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Hopson v. Cooper

United States District Court, S.D. Mississippi, Northern Division

January 13, 2020




         Before the Court is the defendant's motion to dismiss. The plaintiff has responded and the matter is ready for adjudication.

         On March 3, 2019, Edward James Hopson's vehicle was broken into and vandalized while parked at his home in Meridian, Mississippi. Three weeks later, when the car stalled, Hopson discovered that the vandal(s) had put sugar and water in his gas tank. He later confirmed that with his mechanic.

         Hopson filed a claim with his auto insurer, Safeway Insurance. Safeway denied the claim. It asserted, apparently, that the damage was caused by “wear and tear” or that the vehicle was a “lemon.” Hopson subsequently filed this verified complaint against “defendants Clint Cooper et al.” He alleged that the defendant - no one other than Cooper was named - is liable to him for racially-motivated insurance denial, for “bad faith, ” and for breaking a promise to policy holders. Hopson seeks $10, 000 in compensatory damages and $50, 000 in punitive damages. The present motion to dismiss followed shortly thereafter.

         The legal standard is well-established. A complaint “must contain a short and plain statement of the claim showing that the pleader is entitled to relief.” Ashcroft v. Iqbal, 556 U.S. 662, 677-78 (2009) (quotation marks and citation omitted). “A pro se complaint is to be construed liberally with all well-pleaded allegations taken as true. Even a liberally construed pro se . . . complaint, however, must set forth facts giving rise to a claim on which relief may be granted.” Johnson v. Atkins, 999 F.2d 99, 100 (5th Cir. 1993) (citations omitted).

         On review, Cooper's arguments for dismissal must be granted in part and denied in part, as follows:

First, Hopson has sufficiently invoked a cause of action giving this Court federal question jurisdiction. Plaintiffs who claim racially-discriminatory insurance denials have invoked 42 U.S.C. § 1981, a statute that “protects the rights of individuals to make and enforce contracts regardless of race.” Connectors Realty Grp. Corp. v. State Farm Fire & Cas. Co., No. 19-C-743, 2019 WL 5064699, at *5 (N.D. Ill. Oct. 9, 2019) (quotation marks and citation omitted). Plaintiffs do not need to expressly cite the statute to seek its protection. See Johnson v. City of Shelby, Miss., 574 U.S. 10, 11 (2014) (per curiam).

         “To establish a § 1981 claim for contractual discrimination, Plaintiffs must allege that (1) they are members of a racial minority; (2) Defendants intended to discriminate on the basis of race; and (3) the discrimination concerned one or more of the activities enumerated in the statute-here, making a contract.” Body by Cook, Inc. v. State Farm Mut. Auto. Ins., 869 F.3d 381, 386 (5th Cir. 2017) (citations omitted).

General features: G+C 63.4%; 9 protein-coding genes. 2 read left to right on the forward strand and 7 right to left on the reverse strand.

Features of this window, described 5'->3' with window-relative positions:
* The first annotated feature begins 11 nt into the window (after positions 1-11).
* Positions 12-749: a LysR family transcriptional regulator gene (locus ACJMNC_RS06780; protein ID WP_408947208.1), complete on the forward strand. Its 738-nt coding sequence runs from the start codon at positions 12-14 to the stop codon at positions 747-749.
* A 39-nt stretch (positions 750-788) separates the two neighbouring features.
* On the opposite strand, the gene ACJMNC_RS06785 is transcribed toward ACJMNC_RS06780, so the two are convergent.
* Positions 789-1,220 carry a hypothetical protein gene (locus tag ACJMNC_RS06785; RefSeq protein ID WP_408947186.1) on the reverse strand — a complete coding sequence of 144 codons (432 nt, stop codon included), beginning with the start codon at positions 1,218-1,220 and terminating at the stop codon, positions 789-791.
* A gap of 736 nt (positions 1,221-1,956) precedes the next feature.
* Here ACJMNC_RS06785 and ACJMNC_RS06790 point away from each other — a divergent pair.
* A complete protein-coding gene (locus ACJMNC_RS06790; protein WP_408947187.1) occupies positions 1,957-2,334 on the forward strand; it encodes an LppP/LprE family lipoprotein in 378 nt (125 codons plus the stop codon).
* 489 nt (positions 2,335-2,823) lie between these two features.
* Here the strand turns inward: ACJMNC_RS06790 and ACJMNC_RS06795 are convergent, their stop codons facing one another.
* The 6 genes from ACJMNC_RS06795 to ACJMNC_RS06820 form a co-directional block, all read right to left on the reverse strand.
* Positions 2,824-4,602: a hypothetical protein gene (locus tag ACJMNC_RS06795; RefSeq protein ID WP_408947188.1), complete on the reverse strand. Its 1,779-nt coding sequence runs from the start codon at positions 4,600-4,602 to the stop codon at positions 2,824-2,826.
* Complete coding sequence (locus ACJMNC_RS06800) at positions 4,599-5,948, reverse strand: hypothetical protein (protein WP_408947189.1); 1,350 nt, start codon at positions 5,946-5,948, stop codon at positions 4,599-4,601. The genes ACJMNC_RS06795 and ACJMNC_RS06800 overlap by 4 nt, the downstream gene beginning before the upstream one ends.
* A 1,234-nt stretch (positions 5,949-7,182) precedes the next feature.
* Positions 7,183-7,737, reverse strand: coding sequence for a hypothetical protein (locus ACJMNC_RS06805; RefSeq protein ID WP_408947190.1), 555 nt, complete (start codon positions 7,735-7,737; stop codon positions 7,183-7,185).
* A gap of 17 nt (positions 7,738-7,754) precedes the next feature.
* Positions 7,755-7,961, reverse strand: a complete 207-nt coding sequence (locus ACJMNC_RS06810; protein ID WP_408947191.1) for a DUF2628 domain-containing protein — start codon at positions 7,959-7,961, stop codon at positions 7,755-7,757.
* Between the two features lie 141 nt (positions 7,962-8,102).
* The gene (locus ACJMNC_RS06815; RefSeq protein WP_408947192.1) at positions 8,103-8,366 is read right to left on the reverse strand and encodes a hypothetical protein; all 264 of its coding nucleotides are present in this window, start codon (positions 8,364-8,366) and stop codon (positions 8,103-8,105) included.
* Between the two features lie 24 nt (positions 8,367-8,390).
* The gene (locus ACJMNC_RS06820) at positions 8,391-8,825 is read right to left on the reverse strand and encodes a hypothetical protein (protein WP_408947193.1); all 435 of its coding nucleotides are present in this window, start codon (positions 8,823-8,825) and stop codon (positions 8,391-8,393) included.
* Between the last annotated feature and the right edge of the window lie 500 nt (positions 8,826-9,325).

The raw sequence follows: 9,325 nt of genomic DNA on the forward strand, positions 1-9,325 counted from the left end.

Hopson's complaint fails to meet parts (2) and (3) of this standard.

         First, his allegations about racial discrimination are too general to show that anyone intended to discriminate on the basis of race. Hopson merely alleges that his claim was denied because of his race and that it is “obvious.” Docket No. 1-5. But, case law from this Circuit indicates that Hopson needs something more than naked allegations. Body by Cook, 869 F.3d at 387. One way he could allege discriminatory motive, for example, is through circumstantial evidence, like a description of how “similarly situated [persons] were treated differently.” Id. at 387.

         The Illinois case cited above illustrates the problem. There, the court found that one plaintiff failed to state a § 1981 claim when he alleged that State Farm “called him a liar, gave him a hard time regarding his financial documents, and subjected him to an examination under oath.” Connectors Realty, 2019 WL 5064699, at *6. That was poor treatment, but it was not racist treatment. In contrast, a different plaintiff in that case did state a claim when he alleged that State Farm's agent “used terms such as ‘homey' and ‘you people' to refer to African Americans, ” and when the plaintiff explained how that agent's racial animus “was connected to State Farm's processing of the[] claims, since they were all treated as presumptively fraudulent and remain unpaid either in full or in part.” Id. But no such allegations are made here.

         Second, Hopson's complaint fails to meet part (3) of the applicable standard. His insurance contract was with Safeway-not Cooper. To the extent he was subjected to racial discrimination in the breaking of a contractual promise, it was Safeway's contract to break, not Cooper's.

         It is not clear if Hopson will be able to amend his complaint to overcome these defects. But the law says he should be given an opportunity to do so, and present his “best case.” Clay v. Epps, No. 2:06-CV-56-KS-MTP, 2006 WL 2669470, at *4 (S.D.Miss. Sept. 18, 2006) (“As these allegations, ‘if developed, might state valid civil rights claims,' dismissal of the complaint without allowing the plaintiff an opportunity to amend it to state his best case . . . is premature.”) (collecting cases).

         Accordingly, Cooper's motion to dismiss is granted in part, and the Court grants Hopson an opportunity to amend his complaint as he sees fit. His amended complaint is due to the Clerk of Court on or before February 18, 2020. If ...

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